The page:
Dispositional Departure vs Durational Departure

Sentencing: Dispositional Departure vs. Durational Departure

Sometimes at sentencing, where the criminal case did not go to trial and the sentence is up to the judge, a criminal defense attorney will argue for a “dispositional departure” or a “durational departure.”  A “dispositional departure” is a departure where a prison sentence is announced but not executed (i.e., the defendant does not serve prison time but is placed on probation).  A “durational departure” is a departure where a prison sentence is announced but only part of the prison sentence is executed (i.e., the defendant goes to prison but not for the prison sentence recommended by the Minnesota Sentencing Guidelines).  An “aggravated” dispositional or durational departure means the judge imposes a more severe penalty; a “mitigated” dispositional or durational departure means the judge imposes a less severe penalty.

Here are four different scenarios:

Aggravated dispositional departure:  Say, for example, you pled guilty to Felony Third Degree Controlled Substance Crime, which has a presumptive prison sentence, according to the Minnesota Sentencing Guidelines, of 21 months stayed (meaning it is assumed that you will not serve the recommended prison sentence, rather jail time and/or probation will be imposed).  If the judge imposes 15 months to be served in prison, he has issued an aggravated dispositional departure.  Because the judge sentenced you to prison time even though the Minnesota Sentencing Guidelines recommend the prison time be stayed, he imposed an aggravated dispositional departure.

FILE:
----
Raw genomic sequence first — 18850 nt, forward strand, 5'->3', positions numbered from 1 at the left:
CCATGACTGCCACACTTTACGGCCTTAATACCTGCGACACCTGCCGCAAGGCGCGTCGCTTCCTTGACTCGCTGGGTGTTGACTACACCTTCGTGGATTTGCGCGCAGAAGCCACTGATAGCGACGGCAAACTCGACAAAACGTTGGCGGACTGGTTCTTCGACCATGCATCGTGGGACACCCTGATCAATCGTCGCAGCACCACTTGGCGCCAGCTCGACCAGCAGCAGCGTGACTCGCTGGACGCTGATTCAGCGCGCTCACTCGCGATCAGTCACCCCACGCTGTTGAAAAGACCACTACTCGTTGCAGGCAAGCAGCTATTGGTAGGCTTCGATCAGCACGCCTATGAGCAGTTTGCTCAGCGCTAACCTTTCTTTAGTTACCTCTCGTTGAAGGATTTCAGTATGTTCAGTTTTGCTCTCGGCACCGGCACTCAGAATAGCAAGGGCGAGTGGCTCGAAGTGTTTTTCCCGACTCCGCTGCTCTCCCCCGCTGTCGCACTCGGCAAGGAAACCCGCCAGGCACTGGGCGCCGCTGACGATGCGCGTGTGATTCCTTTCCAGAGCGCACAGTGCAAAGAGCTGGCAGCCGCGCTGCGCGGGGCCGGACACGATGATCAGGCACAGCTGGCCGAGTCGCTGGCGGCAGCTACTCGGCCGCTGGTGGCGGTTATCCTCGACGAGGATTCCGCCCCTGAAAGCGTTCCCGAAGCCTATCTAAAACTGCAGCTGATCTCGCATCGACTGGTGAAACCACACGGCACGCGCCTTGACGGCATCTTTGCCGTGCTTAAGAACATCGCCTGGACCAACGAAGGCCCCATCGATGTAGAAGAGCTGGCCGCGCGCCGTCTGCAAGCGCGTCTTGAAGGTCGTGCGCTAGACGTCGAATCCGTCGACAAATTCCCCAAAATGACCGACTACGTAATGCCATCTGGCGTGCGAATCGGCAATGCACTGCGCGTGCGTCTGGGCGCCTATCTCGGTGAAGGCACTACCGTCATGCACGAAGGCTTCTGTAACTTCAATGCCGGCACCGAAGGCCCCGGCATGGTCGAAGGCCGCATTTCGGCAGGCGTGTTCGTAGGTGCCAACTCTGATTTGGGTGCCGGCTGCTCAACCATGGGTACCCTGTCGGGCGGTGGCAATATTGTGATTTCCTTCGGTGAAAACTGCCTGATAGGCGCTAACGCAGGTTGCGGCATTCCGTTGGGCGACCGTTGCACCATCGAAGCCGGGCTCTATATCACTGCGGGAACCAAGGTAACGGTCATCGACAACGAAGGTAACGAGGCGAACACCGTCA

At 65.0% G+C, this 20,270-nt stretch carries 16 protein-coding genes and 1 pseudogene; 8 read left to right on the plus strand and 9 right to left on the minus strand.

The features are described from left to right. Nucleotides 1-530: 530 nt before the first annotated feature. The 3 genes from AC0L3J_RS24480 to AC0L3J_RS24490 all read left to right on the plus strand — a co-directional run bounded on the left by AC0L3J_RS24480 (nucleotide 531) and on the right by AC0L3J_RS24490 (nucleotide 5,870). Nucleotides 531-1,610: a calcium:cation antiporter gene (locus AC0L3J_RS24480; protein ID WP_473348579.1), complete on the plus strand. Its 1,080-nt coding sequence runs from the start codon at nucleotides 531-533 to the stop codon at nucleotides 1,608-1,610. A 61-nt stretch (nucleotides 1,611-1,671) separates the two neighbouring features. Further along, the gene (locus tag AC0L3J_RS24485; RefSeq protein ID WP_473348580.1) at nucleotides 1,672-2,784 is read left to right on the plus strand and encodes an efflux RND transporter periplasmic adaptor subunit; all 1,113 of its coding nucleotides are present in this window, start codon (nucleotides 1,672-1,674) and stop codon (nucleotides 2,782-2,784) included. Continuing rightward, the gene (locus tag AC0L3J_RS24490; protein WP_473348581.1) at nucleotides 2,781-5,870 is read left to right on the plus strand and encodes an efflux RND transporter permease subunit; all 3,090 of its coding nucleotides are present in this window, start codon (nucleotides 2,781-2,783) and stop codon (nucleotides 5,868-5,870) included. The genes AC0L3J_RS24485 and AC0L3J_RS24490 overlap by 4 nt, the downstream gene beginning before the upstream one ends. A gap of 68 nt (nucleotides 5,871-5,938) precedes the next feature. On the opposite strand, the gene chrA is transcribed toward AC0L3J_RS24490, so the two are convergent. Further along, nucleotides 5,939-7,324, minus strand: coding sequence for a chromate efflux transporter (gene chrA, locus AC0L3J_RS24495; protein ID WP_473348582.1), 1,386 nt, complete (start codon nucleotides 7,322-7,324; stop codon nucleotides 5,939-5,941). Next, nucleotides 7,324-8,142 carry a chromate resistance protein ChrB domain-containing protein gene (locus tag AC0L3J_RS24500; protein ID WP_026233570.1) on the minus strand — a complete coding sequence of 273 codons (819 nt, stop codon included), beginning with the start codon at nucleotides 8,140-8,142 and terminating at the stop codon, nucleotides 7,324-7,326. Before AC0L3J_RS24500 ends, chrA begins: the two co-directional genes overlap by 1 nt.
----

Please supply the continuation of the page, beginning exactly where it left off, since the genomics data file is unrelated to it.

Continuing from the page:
Aggravated durational departure:  Say you pled guilty to Felony Third Degree Criminal Sexual Conduct, which has a presumptive Guidelines sentence of 41–57 months commit (meaning it is assumed that you would serve this time in prison).  If the judge imposes 75 months to be served in prison, he has issued an aggravated durational departure.  Because the judge sentenced you to a longer sentence than the Minnesota Sentencing Guidelines recommended (must be more than 20% longer than the fixed duration in the Guidelines box), he imposed an aggravated dispositional departure.

Mitigated dispositional departure:  Say you pled guilty to Felony First Degree Assault, which has a presumptive Minnesota Sentencing Guidelines executed prison sentence of 74­–103 months (meaning it is assumed that you will serve this time in prison).  If the judge sentences you to 180 days in jail, he will have issued a mitigated dispositional departure.  Because the judge sentenced you to jail time rather than prison time, he imposed a mitigated dispositional departure.  This is also true if the judge pronounces a prison sentence but “stays” the time and imposes only jail time instead.

Mitigated durational departure:  Say you pled guilty to Felony Second Degree Sex Trafficking, which has a presumptive Guidelines sentence of  41–57 months commit (meaning it is assumed that you would serve this time in prison).  If the judge sentences you to 15 months in prison, he will have issued a mitigated durational departure.  Because the judge sentenced you to less prison time than the Guidelines recommended (must be more than 15% lower than the fixed duration in the Guidelines box), he imposed a mitigated durational departure.

Sentencing can be very complicated.  It is important to call an experienced Minnesota criminal defense lawyer to assist you in your case – after all, your life is on the line – (612) 436-3051 .